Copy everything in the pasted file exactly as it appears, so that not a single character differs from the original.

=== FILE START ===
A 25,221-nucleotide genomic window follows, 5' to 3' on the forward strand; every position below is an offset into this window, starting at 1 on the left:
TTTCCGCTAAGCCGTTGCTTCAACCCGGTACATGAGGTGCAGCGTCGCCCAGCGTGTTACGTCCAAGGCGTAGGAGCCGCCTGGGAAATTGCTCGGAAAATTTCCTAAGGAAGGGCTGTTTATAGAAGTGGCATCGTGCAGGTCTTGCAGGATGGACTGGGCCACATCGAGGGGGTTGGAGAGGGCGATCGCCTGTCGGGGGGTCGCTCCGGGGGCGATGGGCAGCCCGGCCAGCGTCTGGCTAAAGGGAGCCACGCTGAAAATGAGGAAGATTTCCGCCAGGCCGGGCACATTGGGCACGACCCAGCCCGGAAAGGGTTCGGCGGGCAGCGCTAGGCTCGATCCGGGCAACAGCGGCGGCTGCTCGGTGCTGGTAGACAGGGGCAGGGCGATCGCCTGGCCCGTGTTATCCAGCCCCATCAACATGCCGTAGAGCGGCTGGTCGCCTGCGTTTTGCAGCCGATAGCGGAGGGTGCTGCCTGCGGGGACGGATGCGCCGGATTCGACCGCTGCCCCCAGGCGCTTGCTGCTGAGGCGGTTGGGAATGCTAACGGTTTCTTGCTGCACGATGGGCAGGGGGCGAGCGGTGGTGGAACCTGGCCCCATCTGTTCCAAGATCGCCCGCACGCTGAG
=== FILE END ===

A 25,221-nucleotide genomic window follows, 5' to 3' on the forward strand; every position below is an offset into this window, starting at 1 on the left:
TTTCCGCTAAGCCGTTGCTTCAACCCGGTACATGAGGTGCAGCGTCGCCCAGCGTGTTACGTCCAAGGCGTAGGAGCCGCCTGGGAAATTGCTCGGAAAATTTCCTAAGGAAGGGCTGTTTATAGAAGTGGCATCGTGCAGGTCTTGCAGGATGGACTGGGCCACATCGAGGGGGTTGGAGAGGGCGATCGCCTGTCGGGGGGTCGCTCCGGGGGCGATGGGCAGCCCGGCCAGCGTCTGGCTAAAGGGAGCCACGCTGAAAATGAGGAAGATTTCCGCCAGGCCGGGCACATTGGGCACGACCCAGCCCGGAAAGGGTTCGGCGGGCAGCGCTAGGCTCGATCCGGGCAACAGCGGCGGCTGCTCGGTGCTGGTAGACAGGGGCAGGGCGATCGCCTGGCCCGTGTTATCCAGCCCCATCAACATGCCGTAGAGCGGCTGGTCGCCTGCGTTTTGCAGCCGATAGCGGAGGGTGCTGCCTGCGGGGACGGATGCGCCGGATTCGACCGCTGCCCCCAGGCGCTTGCTGCTGAGGCGGTTGGGAATGCTAACGGTTTCTTGCTGCACGATGGGCAGGGGGCGAGCGGTGGTGGAACCTGGCCCCATCTGTTCCAAGATCGCCCGCACGCTGAG